Three new members appear poised to join the Clark County School Board of Trustees, and an incumbent will be returning for a second term.
Incumbent Lola Brooks, who serves as board president, has defeated Alexis Salt, a Clark County School District teacher, to retain her District E seat. As of early Wednesday morning, Brooks has captured 57 percent of the votes, while Salt snagged 43 percent.
“Although I am leading in my race, final election results won’t be available until all the votes are counted,” Brooks tweeted Wednesday morning. “Let’s wait until every vote is counted.”
Brooks was the only incumbent running for the four Clark County School Board seats up for grabs in this election. Existing trustees Deanna Wright (District A), Chris Garvey (District B) and Linda Young (District C) are term limited, leaving those seats wide open to board newcomers.
In District A, voters chose Lisa Guzman to represent them on the school board. Guzman, executive director of the Education Support Employees Association, had scooped up 53 percent of the votes by early Wednesday morning, compared with Liberty Leavitt’s 47 percent. Leavitt, wife of former state Sen. Michael Roberson, works at a nonprofit serving underprivileged children.
The race for the District B trustee seat is not nearly as close. Katie Williams — a veteran, former small business owner and outspoken conservative — has amassed 61 percent of the votes, defeating Jeffrey Proffitt, who has received 39 percent. Proffitt’s loss comes despite him out-fundraising Williams by a significant margin and racking up a lengthy list of endorsements.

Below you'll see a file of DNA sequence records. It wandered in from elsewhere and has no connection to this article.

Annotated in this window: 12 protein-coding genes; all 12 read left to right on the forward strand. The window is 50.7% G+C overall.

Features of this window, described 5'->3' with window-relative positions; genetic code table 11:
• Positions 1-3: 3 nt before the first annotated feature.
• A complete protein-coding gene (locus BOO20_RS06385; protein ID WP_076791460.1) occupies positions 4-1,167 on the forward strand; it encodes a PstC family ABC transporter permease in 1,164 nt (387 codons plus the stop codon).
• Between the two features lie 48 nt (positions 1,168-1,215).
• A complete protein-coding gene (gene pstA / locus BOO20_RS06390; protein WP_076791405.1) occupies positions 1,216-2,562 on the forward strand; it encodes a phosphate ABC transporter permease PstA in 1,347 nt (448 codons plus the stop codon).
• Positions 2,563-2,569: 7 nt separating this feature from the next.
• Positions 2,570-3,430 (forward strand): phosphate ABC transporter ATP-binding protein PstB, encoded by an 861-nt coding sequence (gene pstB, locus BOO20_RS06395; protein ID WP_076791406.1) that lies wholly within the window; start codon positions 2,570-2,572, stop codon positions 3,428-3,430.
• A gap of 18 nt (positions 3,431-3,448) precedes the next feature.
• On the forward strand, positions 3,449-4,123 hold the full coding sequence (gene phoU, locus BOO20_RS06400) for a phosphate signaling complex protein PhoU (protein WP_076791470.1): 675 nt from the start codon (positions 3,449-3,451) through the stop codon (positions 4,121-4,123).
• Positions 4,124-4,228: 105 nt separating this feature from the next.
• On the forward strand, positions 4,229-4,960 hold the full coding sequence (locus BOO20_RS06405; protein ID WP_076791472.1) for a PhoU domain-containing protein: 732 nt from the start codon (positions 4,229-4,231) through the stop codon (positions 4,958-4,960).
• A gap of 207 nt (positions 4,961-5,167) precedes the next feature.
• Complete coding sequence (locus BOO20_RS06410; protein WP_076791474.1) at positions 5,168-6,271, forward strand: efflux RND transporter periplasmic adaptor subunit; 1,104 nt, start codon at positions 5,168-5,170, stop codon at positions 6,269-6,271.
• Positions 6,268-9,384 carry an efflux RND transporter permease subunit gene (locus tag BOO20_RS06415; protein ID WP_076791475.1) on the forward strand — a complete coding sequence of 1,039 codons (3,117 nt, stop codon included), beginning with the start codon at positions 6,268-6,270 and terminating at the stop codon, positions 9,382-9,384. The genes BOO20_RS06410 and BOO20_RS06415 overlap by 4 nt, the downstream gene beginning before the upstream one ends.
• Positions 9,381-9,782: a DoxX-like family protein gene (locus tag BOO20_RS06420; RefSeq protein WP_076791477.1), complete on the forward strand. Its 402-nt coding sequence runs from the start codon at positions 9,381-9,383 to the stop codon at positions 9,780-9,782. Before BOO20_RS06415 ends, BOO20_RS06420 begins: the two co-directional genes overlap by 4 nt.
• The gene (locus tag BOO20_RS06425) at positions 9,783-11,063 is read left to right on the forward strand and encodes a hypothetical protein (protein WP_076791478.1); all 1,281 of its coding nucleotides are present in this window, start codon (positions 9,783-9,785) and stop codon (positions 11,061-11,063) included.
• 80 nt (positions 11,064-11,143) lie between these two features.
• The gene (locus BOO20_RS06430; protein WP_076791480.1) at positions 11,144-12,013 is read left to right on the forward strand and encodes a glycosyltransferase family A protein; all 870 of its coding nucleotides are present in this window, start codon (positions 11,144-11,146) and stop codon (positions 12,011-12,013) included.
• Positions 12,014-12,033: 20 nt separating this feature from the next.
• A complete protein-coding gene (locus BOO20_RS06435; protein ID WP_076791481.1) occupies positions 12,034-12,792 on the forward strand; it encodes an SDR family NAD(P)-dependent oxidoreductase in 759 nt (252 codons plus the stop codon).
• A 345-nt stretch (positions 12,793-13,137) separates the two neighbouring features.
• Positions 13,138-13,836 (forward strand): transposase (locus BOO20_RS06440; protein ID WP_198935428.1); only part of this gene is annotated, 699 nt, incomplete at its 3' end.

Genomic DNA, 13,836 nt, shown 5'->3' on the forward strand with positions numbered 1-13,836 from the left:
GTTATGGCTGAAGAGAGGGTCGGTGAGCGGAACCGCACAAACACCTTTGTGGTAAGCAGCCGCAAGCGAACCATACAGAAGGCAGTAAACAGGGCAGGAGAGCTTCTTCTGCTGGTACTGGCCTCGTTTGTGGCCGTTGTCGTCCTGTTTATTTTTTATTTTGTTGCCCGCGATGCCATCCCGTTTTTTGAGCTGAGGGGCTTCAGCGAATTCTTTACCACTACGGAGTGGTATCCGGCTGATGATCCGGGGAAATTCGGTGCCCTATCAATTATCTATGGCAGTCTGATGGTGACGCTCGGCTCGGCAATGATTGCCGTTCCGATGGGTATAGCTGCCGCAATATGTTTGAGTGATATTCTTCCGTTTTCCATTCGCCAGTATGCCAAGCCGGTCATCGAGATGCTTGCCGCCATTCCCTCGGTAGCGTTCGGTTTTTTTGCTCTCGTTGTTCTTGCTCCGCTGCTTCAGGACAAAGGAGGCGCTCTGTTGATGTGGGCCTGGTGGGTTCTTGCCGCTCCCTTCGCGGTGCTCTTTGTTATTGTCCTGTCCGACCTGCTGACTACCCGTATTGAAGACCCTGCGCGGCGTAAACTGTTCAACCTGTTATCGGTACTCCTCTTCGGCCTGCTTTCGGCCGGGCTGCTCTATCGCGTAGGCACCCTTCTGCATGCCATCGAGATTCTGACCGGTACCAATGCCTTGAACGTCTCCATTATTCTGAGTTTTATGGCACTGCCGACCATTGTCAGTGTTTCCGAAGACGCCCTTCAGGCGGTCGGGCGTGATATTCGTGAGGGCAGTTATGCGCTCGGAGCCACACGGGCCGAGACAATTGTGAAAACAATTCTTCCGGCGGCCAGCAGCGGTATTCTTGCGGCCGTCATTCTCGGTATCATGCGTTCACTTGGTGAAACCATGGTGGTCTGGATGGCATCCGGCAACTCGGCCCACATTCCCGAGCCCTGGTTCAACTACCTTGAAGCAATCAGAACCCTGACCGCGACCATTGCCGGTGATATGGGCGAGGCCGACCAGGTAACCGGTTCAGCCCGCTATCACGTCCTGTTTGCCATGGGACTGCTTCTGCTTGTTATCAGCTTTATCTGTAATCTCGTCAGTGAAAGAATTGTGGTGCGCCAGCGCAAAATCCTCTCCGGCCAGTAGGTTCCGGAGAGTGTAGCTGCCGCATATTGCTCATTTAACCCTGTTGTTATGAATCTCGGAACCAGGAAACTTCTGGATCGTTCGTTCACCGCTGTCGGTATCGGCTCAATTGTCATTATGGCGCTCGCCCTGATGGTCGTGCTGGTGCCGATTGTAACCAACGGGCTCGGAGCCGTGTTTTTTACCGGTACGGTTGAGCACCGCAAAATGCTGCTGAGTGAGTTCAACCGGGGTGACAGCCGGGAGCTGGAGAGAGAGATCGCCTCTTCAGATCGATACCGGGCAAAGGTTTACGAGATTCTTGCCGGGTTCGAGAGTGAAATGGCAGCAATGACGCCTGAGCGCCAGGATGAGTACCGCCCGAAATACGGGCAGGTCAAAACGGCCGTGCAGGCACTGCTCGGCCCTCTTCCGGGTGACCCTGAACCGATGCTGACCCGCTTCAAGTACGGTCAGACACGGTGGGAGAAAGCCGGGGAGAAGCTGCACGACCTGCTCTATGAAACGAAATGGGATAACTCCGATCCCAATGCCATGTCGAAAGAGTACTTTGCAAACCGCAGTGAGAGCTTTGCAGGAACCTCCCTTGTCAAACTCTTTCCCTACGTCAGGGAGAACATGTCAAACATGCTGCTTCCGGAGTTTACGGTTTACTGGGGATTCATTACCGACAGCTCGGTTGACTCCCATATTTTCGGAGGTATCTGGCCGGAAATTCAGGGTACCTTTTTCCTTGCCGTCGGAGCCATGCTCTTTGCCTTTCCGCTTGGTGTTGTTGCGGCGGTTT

On Wednesday morning, Williams took to Twitter, where she thanked voters and said she looked forward to serving them.
“People degraded me daily, but I didn't care because I knew I was right,” she wrote in a tweet. “The district needs help and I want to thank all the voters who believed in me and who cast their votes for me.”
In District C, meanwhile, Evelyn Garcia Morales holds the lead early Wednesday morning after stockpiling 53 percent of the votes. Her opponent, Tameka Henry, has earned 47 percent.
The revamped cast of the school board comes as trustees grapple with the aftermath of pandemic-disrupted learning. The new trustees will assume their roles in January.
Washoe County School Board of Trustees
Jeff Church has triumphed in the race for the Washoe County School Board seat in District A, denying Scott Kelley’s bid at a re-election comeback.
“I thank the voters and those that supported me for change at WCSD,” Church wrote in a statement shared with The Nevada Independent. “I hope to earn the trust that the voters placed in me and I will do whatever it takes to improve the quality of education and represent the needs of the taxpayer.”
That race took a weird twist in August when Kelley resigned from the school board after a This Is Reno story detailed information about his divorce, including placing a tracking device on his wife’s vehicle and operating fake social media accounts. But Kelley remained on the general election ballot, hoping to revive his school board career by letting voters decide his fate.
After Kelley resigned, the board appointed former Incline Village Middle School Principal Sharon Kennedy to serve the remainder of his term.
Results posted early Wednesday show that Church, a retired Reno police sergeant, has snagged 60 percent of the votes, while Kelley has only grabbed 40 percent.
But, in the District E trustee race, incumbent Angela Taylor handily sailed to re-election after scooping up 63 percent of the votes by early Wednesday. Her challenger, Matthew Montognese, has received 37 percent.